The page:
Can a Landlord Require Renters Insurance
You’re out apartment hunting and finally find the one that has everything you’ve been looking for — and the landlord says it’s all yours! But there’s a catch… you have to show proof of renters insurance.
You aren’t really sure what renters insurance is or how it benefits you, and you start thinking the landlord is just trying to squeeze more money out of you. The reality? Renters insurance benefits you just as much as the landlord — if not more.
Let’s take a look at why your landlord wants you to have renters insurance and why you might want to get coverage even if it’s not required.
But Really... Can a Landlord Require Renters Insurance?
Though renters insurance is not required by law, your landlord can choose to make it a requirement by including a provision in the lease that requires you to have it. So, if you sign a lease that requires you to have renters insurance, then you are required to get it.
Your landlord will require proof of insurance and in the event that you don’t have it as you agreed, they may be able to take action as provided in the lease, which could include a monetary penalty or even eviction. Keep in mind, the requirement of having renters insurance is something that you will want to know about before signing any lease, so be sure to read through the lease completely and ask questions of your landlord about it before signing.
Why Do Landlords Require Renters Insurance?
A landlord typically requires renters insurance so that in the event the tenant is legally liable for damage to the unit, the claim can be made to the tenant’s policy instead of the landlords, or at least allow for subrogation later.
For example, if you accidentally leave your water on in the bathtub and it overflows, leaks into your neighbors unit and ruins any of their personal property, the landlord can hold you liable for costs associated with paying for damages — whether to the neighbor’s personal property or the landlords property, like the cost to repair damages. So, it benefits both you and the landlord because it can save you from paying the full costs resulting from certain insurable losses.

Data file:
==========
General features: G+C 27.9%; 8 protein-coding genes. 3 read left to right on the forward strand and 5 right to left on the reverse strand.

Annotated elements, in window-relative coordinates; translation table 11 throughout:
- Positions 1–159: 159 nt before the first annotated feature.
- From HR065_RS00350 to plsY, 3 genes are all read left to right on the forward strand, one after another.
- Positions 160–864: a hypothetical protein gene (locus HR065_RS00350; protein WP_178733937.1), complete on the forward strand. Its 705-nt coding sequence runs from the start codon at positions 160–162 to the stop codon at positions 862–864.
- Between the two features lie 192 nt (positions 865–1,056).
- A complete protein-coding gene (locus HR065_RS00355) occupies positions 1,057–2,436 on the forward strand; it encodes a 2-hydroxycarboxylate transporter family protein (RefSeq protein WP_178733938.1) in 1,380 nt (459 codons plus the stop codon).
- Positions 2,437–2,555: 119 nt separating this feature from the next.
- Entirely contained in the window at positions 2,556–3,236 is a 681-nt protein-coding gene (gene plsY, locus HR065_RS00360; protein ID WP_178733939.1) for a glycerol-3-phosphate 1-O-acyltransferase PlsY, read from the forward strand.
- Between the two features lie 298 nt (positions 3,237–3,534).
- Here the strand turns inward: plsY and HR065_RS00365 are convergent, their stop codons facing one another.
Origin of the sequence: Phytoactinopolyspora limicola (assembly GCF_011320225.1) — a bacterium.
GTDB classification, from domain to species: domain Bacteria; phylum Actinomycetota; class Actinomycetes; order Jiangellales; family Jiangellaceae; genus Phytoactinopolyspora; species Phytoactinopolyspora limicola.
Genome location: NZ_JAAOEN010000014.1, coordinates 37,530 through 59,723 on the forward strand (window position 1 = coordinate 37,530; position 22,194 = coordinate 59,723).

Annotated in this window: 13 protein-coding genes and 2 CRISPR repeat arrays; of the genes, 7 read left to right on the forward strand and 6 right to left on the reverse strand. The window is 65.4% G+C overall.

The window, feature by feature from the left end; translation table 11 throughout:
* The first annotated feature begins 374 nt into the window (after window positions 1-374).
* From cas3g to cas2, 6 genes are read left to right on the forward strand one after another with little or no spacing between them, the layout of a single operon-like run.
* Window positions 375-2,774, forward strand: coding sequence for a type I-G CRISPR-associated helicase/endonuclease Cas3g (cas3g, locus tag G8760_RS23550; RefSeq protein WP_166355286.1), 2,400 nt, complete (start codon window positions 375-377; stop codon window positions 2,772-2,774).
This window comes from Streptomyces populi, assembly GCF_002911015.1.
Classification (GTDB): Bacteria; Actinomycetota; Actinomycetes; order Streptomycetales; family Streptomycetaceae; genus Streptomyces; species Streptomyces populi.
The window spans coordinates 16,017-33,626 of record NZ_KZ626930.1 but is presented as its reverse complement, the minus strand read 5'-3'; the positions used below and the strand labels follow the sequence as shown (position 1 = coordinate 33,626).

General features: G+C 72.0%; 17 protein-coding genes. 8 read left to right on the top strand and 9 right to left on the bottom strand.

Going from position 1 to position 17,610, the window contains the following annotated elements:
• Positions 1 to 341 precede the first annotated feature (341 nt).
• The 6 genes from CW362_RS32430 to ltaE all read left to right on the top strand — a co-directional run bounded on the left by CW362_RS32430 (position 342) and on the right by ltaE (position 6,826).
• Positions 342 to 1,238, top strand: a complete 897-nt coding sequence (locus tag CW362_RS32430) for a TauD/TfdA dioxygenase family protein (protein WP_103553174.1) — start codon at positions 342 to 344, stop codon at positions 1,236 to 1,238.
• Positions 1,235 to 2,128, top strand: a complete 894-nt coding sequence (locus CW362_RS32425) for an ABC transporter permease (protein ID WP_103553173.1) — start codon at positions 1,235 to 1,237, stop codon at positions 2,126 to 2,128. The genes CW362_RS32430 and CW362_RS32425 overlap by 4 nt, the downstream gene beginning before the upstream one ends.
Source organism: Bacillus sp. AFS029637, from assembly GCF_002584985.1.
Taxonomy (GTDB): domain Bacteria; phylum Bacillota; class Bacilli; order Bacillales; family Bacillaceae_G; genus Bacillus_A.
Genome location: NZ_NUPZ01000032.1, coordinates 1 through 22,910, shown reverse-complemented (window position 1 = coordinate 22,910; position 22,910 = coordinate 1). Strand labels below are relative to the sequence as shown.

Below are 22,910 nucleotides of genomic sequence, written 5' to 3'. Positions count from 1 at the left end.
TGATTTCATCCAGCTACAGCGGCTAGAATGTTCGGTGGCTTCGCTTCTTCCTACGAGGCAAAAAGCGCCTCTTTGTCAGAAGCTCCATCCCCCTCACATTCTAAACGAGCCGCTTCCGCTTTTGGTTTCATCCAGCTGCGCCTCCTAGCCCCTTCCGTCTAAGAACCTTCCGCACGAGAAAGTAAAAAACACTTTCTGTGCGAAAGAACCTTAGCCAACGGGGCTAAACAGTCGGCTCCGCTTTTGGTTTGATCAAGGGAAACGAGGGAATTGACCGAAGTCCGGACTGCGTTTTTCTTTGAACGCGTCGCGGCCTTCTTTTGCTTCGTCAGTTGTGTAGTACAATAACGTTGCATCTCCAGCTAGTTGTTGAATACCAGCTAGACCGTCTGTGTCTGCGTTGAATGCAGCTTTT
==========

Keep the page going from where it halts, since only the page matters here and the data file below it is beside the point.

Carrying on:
You might believe that the landlord’s insurance will cover any of your property in the event of theft or other damages, but that’s not true. Your landlord’s insurance actually only covers their building — any structural damage to their own property — and they aren’t responsible for any of your belongings.
Find out more about why landlords may require tenants to get renters insurance.
How Does Renters Insurance Benefit Me?
Since your landlord’s insurance only covers their property and not yours, you’ll want a way to make sure your things are protected. That’s where renters insurance steps in. Renters insurance offers you a number of benefits:
Personal property coverage. Helps cover all of your personal property, including bikes, TVs, computers, furniture, etc., if they were to be damaged from fire, smoke, storms or theft. Even better? Your belongings are protected when you’re on the go. Find out more about renters insurance coverage that follow you.
Liability coverage. You can be covered up to your policy limit if you’re legally liable for bodily injury, property damage or medical expenses due to a covered loss. Your landlord isn’t going to pay for your friend’s broken arm after they fell on your wet floor!
Loss of use. If something were to happen to your building, like a fire or storm damage, and you have to find temporary living arrangements, your landlord is not going to help foot the bill. Another win for renters insurance! Your policy will cover your living accommodations, like a hotel, and other expenses while you’re temporarily displaced — up to your policy limit.
How Much Is Renters Insurance?
The cost of your renters insurance depends on your own unique circumstances. Your agent will help determine the coverage you need based on a few things, including how much your possessions are worth, your location, and other optional coverages you choose, including identity theft protection, pet insurance, travel insurance or home business coverage.
That being said, renters insurance is actually very affordable — often less than the price you’d pay for one dinner out a month! Keep reading to find out more about the cost of renters insurance and what goes into deciding your price.
Related Topics: Renters